To reduce future flooding of Carlingwark Loch, removing the remains of the old bridge to let excess water flow out of the loch more quickly might help. However this would only displace the problem, leading to more rapid flooding of the Blackpark marshes. On 31 December, the flooding reached Threave Rovers Meadowpark football ground. This is only a few yards across Blackpark Road from Castle Douglas Waste Water Treatment Works. If the Waste Water Treatment Works flooded this would be a serious problem.
Although treated waste water from the works is now piped to the river Dee just above the old Bridge of Dee, there is still a legacy outfall from the works on the marsh side of Threave Rovers ground and this will have been underwater on 31 December. What effect this had on the treatment works is unknown.
The Bigger Picture- Climate Change
Partly in response to Scottish Power’s proposal that the Blackpark pumping station could be decommissioned, Dumfries and Galloway Council and Scottish power commissioned Terrenus CDH Ltd to carry out a flood risk assessment for Castle Douglas. The final report was produced in 2013.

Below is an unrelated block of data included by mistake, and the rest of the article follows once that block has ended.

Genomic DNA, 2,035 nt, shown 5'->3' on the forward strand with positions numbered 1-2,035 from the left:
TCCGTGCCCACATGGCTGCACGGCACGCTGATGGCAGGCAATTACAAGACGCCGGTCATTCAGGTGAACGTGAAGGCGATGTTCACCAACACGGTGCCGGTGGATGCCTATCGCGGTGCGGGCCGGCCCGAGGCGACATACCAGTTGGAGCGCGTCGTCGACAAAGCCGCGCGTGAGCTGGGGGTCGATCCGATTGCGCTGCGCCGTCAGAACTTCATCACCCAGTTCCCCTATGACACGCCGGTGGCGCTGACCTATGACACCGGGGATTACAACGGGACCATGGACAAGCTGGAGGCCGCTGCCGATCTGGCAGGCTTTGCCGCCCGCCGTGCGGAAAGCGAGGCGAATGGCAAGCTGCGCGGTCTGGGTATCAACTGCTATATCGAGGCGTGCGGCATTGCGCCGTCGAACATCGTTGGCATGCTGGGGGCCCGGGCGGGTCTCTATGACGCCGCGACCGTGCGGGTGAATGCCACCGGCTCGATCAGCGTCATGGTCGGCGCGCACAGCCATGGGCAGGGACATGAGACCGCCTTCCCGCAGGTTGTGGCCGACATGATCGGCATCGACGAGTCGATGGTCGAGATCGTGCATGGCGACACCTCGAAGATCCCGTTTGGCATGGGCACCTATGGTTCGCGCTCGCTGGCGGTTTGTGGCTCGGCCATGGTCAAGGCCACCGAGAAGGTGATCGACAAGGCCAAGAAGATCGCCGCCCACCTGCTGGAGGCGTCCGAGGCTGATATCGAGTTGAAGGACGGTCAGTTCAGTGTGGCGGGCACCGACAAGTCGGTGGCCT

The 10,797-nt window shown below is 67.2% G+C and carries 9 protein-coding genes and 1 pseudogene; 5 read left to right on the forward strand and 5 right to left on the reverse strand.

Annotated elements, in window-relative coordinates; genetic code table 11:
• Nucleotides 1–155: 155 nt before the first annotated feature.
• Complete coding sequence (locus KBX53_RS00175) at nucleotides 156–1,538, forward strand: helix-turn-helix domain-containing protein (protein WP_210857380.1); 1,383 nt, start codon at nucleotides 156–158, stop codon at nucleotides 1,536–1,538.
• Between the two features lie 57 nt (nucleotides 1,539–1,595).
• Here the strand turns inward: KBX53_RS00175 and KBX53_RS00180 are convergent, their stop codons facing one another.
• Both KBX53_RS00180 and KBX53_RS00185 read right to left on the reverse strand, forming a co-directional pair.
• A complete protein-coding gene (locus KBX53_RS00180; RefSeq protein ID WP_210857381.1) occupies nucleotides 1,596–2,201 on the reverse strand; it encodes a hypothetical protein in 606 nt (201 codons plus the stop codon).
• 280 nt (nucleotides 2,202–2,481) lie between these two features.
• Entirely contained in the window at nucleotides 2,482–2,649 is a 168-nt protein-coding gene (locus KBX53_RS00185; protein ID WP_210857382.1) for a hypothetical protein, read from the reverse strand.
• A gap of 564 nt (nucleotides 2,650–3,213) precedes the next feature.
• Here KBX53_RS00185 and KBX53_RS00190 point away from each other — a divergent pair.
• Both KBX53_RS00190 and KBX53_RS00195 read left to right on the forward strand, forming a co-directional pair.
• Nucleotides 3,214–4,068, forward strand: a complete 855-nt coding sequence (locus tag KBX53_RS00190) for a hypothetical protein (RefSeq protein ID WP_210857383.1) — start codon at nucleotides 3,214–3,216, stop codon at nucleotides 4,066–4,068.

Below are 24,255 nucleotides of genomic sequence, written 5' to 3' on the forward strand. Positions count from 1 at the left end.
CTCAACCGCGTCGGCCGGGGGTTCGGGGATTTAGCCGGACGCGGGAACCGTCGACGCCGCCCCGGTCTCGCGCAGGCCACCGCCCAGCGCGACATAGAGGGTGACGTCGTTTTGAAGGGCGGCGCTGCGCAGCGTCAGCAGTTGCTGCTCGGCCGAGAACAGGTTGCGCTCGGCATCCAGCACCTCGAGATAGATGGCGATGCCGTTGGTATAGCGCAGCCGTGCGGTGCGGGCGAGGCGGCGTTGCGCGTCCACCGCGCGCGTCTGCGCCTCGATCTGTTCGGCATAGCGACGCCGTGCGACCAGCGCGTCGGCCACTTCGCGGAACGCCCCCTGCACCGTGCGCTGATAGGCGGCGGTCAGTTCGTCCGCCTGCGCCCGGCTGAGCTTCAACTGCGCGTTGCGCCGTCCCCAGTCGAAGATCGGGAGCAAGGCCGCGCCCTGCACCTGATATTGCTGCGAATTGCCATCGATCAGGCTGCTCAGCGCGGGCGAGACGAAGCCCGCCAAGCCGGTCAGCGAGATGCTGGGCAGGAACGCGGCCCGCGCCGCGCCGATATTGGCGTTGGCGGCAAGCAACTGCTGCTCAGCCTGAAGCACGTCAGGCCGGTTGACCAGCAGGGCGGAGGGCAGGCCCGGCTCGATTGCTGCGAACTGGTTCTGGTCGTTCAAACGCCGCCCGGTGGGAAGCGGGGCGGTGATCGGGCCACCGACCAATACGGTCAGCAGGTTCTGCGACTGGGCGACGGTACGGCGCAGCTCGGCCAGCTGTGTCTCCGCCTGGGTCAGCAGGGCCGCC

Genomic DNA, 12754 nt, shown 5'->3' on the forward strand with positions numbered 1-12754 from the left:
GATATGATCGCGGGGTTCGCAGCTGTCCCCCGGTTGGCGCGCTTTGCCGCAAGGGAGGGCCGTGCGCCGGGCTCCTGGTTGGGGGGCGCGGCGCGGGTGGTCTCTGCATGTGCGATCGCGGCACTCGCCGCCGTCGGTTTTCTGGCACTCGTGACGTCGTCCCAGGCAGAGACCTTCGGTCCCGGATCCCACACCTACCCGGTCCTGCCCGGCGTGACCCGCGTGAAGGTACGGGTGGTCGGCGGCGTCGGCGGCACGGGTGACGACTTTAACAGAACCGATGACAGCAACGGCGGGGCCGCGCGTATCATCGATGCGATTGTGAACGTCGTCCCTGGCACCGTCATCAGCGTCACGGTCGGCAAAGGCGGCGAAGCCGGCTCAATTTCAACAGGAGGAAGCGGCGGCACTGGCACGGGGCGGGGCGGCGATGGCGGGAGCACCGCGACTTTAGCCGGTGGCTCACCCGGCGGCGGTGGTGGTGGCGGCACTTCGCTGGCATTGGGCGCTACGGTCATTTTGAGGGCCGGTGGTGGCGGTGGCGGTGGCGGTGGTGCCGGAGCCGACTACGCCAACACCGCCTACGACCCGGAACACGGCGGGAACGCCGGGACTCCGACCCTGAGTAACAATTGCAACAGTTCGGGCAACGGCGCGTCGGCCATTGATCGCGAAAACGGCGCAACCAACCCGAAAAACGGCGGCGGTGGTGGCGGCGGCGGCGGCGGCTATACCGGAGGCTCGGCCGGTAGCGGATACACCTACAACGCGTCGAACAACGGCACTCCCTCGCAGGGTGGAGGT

Part of the assessment was a series of maps modelling a 1 in 200 year flood event. The final map in the sequence showed the extent of flooding when the level of Carlingwark Loch rose 2.35m above its normal level. This map shows flood water extending along Marl Street and into Castle Douglas Waste Water Treatment Plant.
|Map from 2013 Flood Risk Assessment- the 31 December 2015 flood reached this level.|
|Most extreme flood from flood risk assessment 2013.|
Compared with the flooding of Newton Stewart which occurred on the same day and other recent floods in large urban areas, even this ‘worst case’ scenario would only count as a minor event since most of the town is built on higher ground. The main concern would be what effect the flooding of the waste water treatment works would have.